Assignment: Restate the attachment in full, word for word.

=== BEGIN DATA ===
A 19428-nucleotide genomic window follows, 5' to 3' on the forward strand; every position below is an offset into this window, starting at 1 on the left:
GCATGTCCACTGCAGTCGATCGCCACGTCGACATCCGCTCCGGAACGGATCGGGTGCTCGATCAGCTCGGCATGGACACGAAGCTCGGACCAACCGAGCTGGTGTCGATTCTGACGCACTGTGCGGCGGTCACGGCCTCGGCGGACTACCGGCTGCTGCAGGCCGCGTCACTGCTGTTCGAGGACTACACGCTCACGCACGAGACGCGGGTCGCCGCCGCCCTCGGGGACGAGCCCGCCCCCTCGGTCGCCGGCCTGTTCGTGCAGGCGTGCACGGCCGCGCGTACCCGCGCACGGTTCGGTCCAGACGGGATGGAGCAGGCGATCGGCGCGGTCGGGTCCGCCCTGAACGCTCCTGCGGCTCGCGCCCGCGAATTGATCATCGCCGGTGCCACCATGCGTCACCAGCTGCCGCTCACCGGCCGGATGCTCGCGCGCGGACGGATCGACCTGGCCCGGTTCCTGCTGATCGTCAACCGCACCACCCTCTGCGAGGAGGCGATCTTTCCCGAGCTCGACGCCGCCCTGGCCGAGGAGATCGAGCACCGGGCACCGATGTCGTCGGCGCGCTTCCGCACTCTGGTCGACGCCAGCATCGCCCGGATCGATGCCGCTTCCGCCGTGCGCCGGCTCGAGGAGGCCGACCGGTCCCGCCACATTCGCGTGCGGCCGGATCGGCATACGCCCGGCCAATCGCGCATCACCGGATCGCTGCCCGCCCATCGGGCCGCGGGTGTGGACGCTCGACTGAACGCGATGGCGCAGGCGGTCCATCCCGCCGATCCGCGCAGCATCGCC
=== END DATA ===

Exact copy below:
A 19428-nucleotide genomic window follows, 5' to 3' on the forward strand; every position below is an offset into this window, starting at 1 on the left:
GCATGTCCACTGCAGTCGATCGCCACGTCGACATCCGCTCCGGAACGGATCGGGTGCTCGATCAGCTCGGCATGGACACGAAGCTCGGACCAACCGAGCTGGTGTCGATTCTGACGCACTGTGCGGCGGTCACGGCCTCGGCGGACTACCGGCTGCTGCAGGCCGCGTCACTGCTGTTCGAGGACTACACGCTCACGCACGAGACGCGGGTCGCCGCCGCCCTCGGGGACGAGCCCGCCCCCTCGGTCGCCGGCCTGTTCGTGCAGGCGTGCACGGCCGCGCGTACCCGCGCACGGTTCGGTCCAGACGGGATGGAGCAGGCGATCGGCGCGGTCGGGTCCGCCCTGAACGCTCCTGCGGCTCGCGCCCGCGAATTGATCATCGCCGGTGCCACCATGCGTCACCAGCTGCCGCTCACCGGCCGGATGCTCGCGCGCGGACGGATCGACCTGGCCCGGTTCCTGCTGATCGTCAACCGCACCACCCTCTGCGAGGAGGCGATCTTTCCCGAGCTCGACGCCGCCCTGGCCGAGGAGATCGAGCACCGGGCACCGATGTCGTCGGCGCGCTTCCGCACTCTGGTCGACGCCAGCATCGCCCGGATCGATGCCGCTTCCGCCGTGCGCCGGCTCGAGGAGGCCGACCGGTCCCGCCACATTCGCGTGCGGCCGGATCGGCATACGCCCGGCCAATCGCGCATCACCGGATCGCTGCCCGCCCATCGGGCCGCGGGTGTGGACGCTCGACTGAACGCGATGGCGCAGGCGGTCCATCCCGCCGATCCGCGCAGCATCGCC